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TRAVEL & LEISURE

Australia Is Set to Score a Spectacular New 76-Kilometre Coastal Walking Trail

The walking and cycling track will connect Palm Cove and Port Douglas in far north Queensland.
By Sarah Ward
July 14, 2018
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Australia Is Set to Score a Spectacular New 76-Kilometre Coastal Walking Trail

The walking and cycling track will connect Palm Cove and Port Douglas in far north Queensland.
By Sarah Ward
July 14, 2018
  shares

You'll soon be able to get a new view over some of Australia's most scenic terrain, courtesy of a walking and cycling track that'll connect Palm Cove and Port Douglas in far north Queensland.

Already among the country's top tropical holiday destinations, the coast between the two spots has been earmarked for the Wangetti Trail. It'll span 76 kilometres through both bushland and ocean-adjacent territory — and showcase the region's rainforest, World Heritage-listed sites and, of course, the Great Barrier Reef.

At present, the Queensland Government has committed $950,000 towards funding a design and business case for the trail, "to firm-up the trail's design and to verify its economics," according to Tourism Industry Development Minister Kate Jones. While the cash support was announced at the end of May, work started in June, with Cairns headquartered-business World Trail overseeing the task.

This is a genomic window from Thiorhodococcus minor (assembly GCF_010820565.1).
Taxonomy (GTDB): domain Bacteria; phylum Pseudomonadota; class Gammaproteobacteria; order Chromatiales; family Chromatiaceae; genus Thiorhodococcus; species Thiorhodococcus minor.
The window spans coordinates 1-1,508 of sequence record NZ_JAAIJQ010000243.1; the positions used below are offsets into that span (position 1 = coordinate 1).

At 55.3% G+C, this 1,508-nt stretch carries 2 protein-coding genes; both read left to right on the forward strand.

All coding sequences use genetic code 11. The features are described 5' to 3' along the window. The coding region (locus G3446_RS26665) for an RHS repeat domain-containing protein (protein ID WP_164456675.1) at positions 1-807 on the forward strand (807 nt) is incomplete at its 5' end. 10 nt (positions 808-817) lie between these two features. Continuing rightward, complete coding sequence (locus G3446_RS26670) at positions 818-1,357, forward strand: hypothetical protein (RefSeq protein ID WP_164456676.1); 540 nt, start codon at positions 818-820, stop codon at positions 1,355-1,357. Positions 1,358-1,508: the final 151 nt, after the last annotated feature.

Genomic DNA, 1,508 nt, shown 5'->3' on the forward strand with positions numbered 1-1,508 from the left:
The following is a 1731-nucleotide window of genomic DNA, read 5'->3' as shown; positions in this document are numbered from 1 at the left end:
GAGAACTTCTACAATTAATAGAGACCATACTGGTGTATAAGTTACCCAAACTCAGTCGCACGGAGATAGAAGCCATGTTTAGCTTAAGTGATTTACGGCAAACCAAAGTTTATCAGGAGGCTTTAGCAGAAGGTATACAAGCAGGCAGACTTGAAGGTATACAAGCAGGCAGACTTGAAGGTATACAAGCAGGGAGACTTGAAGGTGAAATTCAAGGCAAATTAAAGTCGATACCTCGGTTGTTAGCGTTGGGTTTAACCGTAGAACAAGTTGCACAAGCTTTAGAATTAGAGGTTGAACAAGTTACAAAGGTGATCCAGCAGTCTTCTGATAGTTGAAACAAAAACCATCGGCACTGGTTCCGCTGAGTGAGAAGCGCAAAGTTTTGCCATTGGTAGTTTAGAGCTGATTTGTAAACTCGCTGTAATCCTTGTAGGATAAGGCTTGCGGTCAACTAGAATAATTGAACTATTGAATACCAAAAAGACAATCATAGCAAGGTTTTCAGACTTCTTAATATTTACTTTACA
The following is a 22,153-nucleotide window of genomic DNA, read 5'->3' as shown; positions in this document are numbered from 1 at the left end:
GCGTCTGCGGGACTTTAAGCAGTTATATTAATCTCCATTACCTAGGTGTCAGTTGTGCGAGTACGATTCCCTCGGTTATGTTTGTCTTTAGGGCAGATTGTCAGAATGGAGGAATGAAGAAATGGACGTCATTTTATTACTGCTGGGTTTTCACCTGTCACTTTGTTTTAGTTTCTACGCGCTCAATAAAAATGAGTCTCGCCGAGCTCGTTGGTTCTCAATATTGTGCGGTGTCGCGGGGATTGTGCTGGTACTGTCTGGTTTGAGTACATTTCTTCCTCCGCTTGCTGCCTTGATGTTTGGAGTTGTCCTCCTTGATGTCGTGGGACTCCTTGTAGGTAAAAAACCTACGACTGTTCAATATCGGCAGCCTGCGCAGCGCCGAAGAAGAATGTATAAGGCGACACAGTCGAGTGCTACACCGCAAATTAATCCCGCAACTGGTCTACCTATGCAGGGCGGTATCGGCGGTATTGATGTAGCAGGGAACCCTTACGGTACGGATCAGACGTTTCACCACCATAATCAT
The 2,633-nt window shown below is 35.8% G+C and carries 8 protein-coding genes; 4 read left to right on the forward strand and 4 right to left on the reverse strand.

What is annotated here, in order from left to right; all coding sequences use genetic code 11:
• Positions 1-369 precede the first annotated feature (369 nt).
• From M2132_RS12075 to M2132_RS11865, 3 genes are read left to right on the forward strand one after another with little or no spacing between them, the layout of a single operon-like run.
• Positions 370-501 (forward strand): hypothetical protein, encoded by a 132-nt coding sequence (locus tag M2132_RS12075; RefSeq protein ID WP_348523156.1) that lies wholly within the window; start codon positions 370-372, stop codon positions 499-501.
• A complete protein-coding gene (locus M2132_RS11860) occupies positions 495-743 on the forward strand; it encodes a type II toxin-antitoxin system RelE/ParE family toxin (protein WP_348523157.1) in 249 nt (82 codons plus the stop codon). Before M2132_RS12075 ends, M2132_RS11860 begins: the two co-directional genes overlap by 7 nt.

The Yirrganydji people, the traditional owners of most of the land that the trail will pass through, will be consulted during the planning process.

Construction could start as early as 2019, with both highlighting the natural splendour of the area around and to the north of Cairns, and opening up the stretch to more sightseers among the project's aims. Once completed, "it's expected the trail could be walked in six days and five nights from end-to-end and done in two days and one night for riders," says Jones.

Even better — visitors won't just be able to trek along its expanse, but stay there as well. Accomodation facilities — including camping, glamping and lodges — are expected to be included on the track, well, down the track.

Image: esodude via Flickr.

Published on July 14, 2018 by Sarah Ward

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